African Commission for Human and Peoples’ Rights, Constitutional Rights Project v. Nigeria (60/91), Decision, 13–22 March 1995, § 8.
African Commission for Human and Peoples’ Rights
In its decision in Centre For Free Speech v. Nigeria (206/97) in 1999, the African Commission for Human and Peoples’ Rights stated:
15. The issue of the arraignment and trial of the Journalists must also be addressed here. The complainant alleges that the Journalists were arraigned, tried and convicted by a Special Military Tribunal, presided over by a serving military officer and whose membership also included some serving military officers. This is in violation of the provisions of Article 7 of the [1981 African Charter on Human and Peoples’ Rights] and Principle 5 of the [1985 Basic Principles on the Independence of the Judiciary].
16. It could not be said that the trial and conviction of the four Journalists by a Special Military Tribunal presided over by a serving military officer who is also a member of the PRC [Provisional Ruling Council], the body empowered to confirm the sentence, took place under conditions which genuinely afforded the full guarantees of fair hearing as provided for in article 7 of the [1981 African Charter on Human and Peoples’ Rights]. The above act is also in contravention of Article 26 of the [1981 African Charter on Human and Peoples’ Rights]. 
African Commission for Human and Peoples’ Rights, Centre For Free Speech v. Nigeria (206/97), Decision, 15 November 1999, §§ 15–16.
African Commission for Human and Peoples’ Rights
In its decision in Malawi African Association and Others v. Mauritania in 2000, which concerned the trial of military and civilian persons by a special court consisting of army officers, the African Commission for Human and Peoples’ Rights stated:
Withdrawing criminal procedure from the competence of the Courts established within the judicial order and conferring onto an extension of the executive necessarily compromises the impartiality of the Courts, to which the African Charter refers. Independent of the qualities of the persons sitting in such jurisdictions, their very existence constitutes a violation of the principles of impartiality and independence of the judiciary and, thereby, of article 7, 1 (d) [of the 1981 African Charter on Human and Peoples’ Rights].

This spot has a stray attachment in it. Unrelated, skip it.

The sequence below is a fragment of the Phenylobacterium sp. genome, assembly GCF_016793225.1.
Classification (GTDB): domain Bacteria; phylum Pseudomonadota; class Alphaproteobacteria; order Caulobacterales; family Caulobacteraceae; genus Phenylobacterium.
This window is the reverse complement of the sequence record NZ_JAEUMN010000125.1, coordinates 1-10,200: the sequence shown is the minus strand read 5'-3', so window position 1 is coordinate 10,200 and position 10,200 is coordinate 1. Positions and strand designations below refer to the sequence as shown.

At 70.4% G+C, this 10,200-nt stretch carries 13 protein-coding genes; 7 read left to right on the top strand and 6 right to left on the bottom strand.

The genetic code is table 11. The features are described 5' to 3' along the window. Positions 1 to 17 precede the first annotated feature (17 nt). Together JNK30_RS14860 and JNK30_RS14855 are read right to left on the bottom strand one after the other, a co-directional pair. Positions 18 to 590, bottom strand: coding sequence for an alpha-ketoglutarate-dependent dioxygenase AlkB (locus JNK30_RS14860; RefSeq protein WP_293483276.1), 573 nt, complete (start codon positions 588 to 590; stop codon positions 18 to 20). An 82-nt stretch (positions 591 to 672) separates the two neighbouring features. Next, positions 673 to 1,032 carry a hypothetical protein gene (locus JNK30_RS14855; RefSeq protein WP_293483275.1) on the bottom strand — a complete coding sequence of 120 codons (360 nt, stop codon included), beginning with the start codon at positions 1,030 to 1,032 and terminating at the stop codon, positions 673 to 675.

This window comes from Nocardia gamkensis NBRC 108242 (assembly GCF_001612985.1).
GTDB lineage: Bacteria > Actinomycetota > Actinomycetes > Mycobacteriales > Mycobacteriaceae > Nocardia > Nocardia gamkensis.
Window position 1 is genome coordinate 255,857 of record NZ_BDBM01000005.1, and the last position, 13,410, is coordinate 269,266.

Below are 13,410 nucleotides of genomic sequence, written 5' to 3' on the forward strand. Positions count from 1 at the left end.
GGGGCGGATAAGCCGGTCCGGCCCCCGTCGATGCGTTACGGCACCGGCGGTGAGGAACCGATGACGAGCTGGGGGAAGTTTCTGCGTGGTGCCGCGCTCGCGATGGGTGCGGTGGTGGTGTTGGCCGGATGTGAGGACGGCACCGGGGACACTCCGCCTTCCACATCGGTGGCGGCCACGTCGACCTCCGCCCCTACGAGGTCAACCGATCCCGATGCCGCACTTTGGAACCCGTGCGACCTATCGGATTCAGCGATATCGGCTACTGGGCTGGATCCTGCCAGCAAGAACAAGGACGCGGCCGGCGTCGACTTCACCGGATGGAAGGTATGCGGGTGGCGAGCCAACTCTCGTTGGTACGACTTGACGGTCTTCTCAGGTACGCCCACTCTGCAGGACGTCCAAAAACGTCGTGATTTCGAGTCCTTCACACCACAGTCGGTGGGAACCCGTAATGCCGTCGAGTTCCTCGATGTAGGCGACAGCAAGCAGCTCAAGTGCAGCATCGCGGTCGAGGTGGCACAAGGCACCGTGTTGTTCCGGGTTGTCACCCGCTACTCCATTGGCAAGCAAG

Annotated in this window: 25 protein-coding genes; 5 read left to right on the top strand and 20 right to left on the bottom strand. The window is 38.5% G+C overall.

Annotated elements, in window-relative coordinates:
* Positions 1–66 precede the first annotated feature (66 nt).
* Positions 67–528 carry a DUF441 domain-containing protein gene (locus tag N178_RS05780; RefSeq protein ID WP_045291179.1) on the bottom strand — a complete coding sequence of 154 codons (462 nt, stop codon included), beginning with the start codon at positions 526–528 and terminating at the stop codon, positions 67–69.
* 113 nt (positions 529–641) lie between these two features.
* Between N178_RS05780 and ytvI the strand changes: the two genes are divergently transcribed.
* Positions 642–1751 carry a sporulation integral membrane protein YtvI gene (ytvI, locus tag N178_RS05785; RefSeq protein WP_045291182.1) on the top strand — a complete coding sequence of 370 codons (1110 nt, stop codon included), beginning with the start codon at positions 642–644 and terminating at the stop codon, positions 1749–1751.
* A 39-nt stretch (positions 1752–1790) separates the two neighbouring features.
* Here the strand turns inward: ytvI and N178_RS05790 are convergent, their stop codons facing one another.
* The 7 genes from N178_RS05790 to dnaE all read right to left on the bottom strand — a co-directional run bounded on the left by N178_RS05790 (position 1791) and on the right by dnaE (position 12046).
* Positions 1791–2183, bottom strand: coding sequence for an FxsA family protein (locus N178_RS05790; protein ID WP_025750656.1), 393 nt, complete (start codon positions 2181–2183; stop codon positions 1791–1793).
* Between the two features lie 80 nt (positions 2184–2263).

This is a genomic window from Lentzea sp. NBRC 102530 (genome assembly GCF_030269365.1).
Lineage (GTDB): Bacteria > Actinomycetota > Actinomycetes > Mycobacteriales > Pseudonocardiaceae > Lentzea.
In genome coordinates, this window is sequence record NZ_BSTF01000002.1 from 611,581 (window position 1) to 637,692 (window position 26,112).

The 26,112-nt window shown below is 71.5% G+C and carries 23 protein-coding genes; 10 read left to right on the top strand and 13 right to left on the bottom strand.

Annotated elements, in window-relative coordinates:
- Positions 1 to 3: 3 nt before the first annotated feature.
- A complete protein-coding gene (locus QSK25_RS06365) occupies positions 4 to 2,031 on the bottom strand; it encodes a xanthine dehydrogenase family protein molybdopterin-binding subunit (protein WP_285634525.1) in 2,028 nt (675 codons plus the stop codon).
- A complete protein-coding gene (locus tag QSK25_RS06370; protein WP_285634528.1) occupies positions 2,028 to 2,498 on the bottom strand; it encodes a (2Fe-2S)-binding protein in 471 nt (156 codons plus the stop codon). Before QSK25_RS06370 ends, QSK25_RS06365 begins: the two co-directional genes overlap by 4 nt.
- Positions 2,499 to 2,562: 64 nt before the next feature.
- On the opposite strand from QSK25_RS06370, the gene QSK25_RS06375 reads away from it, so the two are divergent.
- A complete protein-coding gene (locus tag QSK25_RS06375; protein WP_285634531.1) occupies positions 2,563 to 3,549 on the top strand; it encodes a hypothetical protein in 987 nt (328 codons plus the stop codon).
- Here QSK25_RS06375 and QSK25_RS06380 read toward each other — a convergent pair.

African Commission for Human and Peoples’ Rights, Malawi African Association and Others v. Mauritania (54/91), Decision, 11 May 2000, § 98.
African Commission for Human and Peoples’ Rights
In its decision in Civil Liberties Organisation and Others v. Nigeria in 2001, the African Commission for Human and Peoples’ Rights, with regard to the question whether a (military) tribunal, composed of military personnel as judges, meets the requirements of Article 7 of the 1981 African Charter on Human and Peoples’ Rights, stated:
25. The issues brought before the Commission have to be judged in the environment of a military junta and serving military officers accused of offences punishable in terms of military discipline in any jurisdiction. This caution has to be applied especially as pertaining to serving military officers. The civilian accused is part of the common conspiracy and as such it is reasonable that he be charged with his military co-accused in the same judicial process. We are making this decision conscious of the fact that Africa continues to have military regimes who are inclined to suspend the constitution, govern by decree and seek to oust the application of international obligations …